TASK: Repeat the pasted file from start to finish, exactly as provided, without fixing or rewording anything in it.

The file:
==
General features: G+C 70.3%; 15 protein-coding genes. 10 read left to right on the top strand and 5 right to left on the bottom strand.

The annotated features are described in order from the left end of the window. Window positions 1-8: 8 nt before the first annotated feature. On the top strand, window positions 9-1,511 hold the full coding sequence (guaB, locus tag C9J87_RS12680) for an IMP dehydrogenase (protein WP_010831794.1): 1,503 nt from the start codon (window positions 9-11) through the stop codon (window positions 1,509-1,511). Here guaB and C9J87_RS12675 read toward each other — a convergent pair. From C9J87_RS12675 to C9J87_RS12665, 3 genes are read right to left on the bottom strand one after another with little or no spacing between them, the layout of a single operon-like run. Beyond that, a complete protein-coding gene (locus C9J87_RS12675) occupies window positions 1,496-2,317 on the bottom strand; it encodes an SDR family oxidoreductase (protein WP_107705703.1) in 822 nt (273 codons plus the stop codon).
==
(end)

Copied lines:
General features: G+C 70.3%; 15 protein-coding genes. 10 read left to right on the top strand and 5 right to left on the bottom strand.

The annotated features are described in order from the left end of the window. Window positions 1-8: 8 nt before the first annotated feature. On the top strand, window positions 9-1,511 hold the full coding sequence (guaB, locus tag C9J87_RS12680) for an IMP dehydrogenase (protein WP_010831794.1): 1,503 nt from the start codon (window positions 9-11) through the stop codon (window positions 1,509-1,511). Here guaB and C9J87_RS12675 read toward each other — a convergent pair. From C9J87_RS12675 to C9J87_RS12665, 3 genes are read right to left on the bottom strand one after another with little or no spacing between them, the layout of a single operon-like run. Beyond that, a complete protein-coding gene (locus C9J87_RS12675) occupies window positions 1,496-2,317 on the bottom strand; it encodes an SDR family oxidoreductase (protein WP_107705703.1) in 822 nt (273 codons plus the stop codon).